In 1775, King George III sent soldiers to Boston and the surrounding cities to reinforce the numerous taxes. There were taxes because King George spent his money furiously fighting in the French and Indian War(a) from 1754 to 1763 and wanted more. The Patriots did not like the taxes. Samuel Adams and John Hancock had told others to store up arms in case it came to a war, which the Patriots anxiously hoped would not happen. Ebenezer Bowman, who lived near Lexington, Massachusetts, had joined the Massachusetts Militia(b) hiding ammunition in Concord.
In between one and two a.m. on April 19, Ebenezer hurriedly left his home to Lexington, because the Regular officers were planning to take the stores.(c) Captain John Parker told the militiamen to rest in small houses near the place of where the British were coming, which was Lexington Green. At about five o’clock in the morning, Drummer William Diamond called the Militia(b) out with his drum. There were a minimum of 81 militiamen, but there were 700 redcoats.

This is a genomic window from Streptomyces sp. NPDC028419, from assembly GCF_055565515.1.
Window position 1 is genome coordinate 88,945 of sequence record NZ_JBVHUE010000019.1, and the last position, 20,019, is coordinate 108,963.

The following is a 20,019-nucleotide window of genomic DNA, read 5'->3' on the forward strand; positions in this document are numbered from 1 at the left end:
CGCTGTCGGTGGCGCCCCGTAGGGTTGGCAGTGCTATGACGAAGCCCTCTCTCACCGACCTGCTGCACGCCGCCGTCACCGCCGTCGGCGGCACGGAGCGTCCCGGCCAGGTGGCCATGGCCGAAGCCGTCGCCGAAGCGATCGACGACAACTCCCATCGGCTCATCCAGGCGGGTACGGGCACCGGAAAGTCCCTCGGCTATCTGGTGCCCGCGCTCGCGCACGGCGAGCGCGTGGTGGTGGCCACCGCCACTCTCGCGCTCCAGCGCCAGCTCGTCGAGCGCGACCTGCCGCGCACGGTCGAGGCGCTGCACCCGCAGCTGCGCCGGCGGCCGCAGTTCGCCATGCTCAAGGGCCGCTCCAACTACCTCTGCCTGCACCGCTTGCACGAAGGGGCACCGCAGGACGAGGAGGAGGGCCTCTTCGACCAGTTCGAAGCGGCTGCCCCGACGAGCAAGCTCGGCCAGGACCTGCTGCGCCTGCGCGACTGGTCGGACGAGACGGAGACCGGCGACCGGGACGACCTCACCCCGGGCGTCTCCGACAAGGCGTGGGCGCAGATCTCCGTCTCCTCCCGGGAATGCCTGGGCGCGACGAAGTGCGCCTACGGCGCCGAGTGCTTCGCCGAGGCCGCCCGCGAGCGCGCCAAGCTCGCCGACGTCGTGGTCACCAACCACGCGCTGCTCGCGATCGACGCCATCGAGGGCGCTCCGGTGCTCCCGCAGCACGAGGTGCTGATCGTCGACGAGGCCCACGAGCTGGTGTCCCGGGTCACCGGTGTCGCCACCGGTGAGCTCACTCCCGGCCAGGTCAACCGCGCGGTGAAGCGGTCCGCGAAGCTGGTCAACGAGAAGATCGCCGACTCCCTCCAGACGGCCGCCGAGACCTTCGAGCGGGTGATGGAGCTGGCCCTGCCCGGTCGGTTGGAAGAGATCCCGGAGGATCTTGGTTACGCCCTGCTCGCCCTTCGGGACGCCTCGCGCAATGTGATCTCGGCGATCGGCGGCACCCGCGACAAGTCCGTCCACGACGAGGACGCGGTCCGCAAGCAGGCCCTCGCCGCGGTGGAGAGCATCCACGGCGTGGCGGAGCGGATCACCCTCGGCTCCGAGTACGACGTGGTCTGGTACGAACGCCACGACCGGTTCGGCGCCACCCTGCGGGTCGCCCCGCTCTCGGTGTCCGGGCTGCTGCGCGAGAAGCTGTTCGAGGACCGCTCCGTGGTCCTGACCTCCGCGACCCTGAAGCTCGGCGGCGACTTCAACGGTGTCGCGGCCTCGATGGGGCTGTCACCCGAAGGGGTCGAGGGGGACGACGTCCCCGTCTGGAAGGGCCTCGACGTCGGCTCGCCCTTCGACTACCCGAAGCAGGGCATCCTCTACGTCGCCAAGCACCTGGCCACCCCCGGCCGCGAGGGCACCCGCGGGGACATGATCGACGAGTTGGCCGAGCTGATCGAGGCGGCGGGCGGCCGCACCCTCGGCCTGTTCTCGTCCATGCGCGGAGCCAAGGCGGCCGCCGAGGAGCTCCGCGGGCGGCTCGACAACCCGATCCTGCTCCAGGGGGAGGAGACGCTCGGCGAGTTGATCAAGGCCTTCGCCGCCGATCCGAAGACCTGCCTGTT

John Parker commanded, “Stand your ground. Don’t fire unless fired upon, but if they mean to have a war, let it begin here.” (d)
British Major Pitcairn yelled, “Throw down your arms, ye villains, ye Rebels, Disperse!” (d)
Soon a shot rang out. And another. And another! Once the shooting ceased, eight militiamen were dead and more injured. The redcoats continued marching to Concord. Along the way, they met additional men. The British, who surprisingly lost the first battle of the Revolutionary War, eventually marched back to Boston. Who fired first? Nobody knows. But because it started the war, the entire world took note. It has been known as The Shot Heard ’round The World.
(a) Also known as the seven years’ war. (b) Not the minutemen! (c) Paul Revere did not ride. (d) We do not know Parker and Pitcairn’s actual words; however, it was something like that.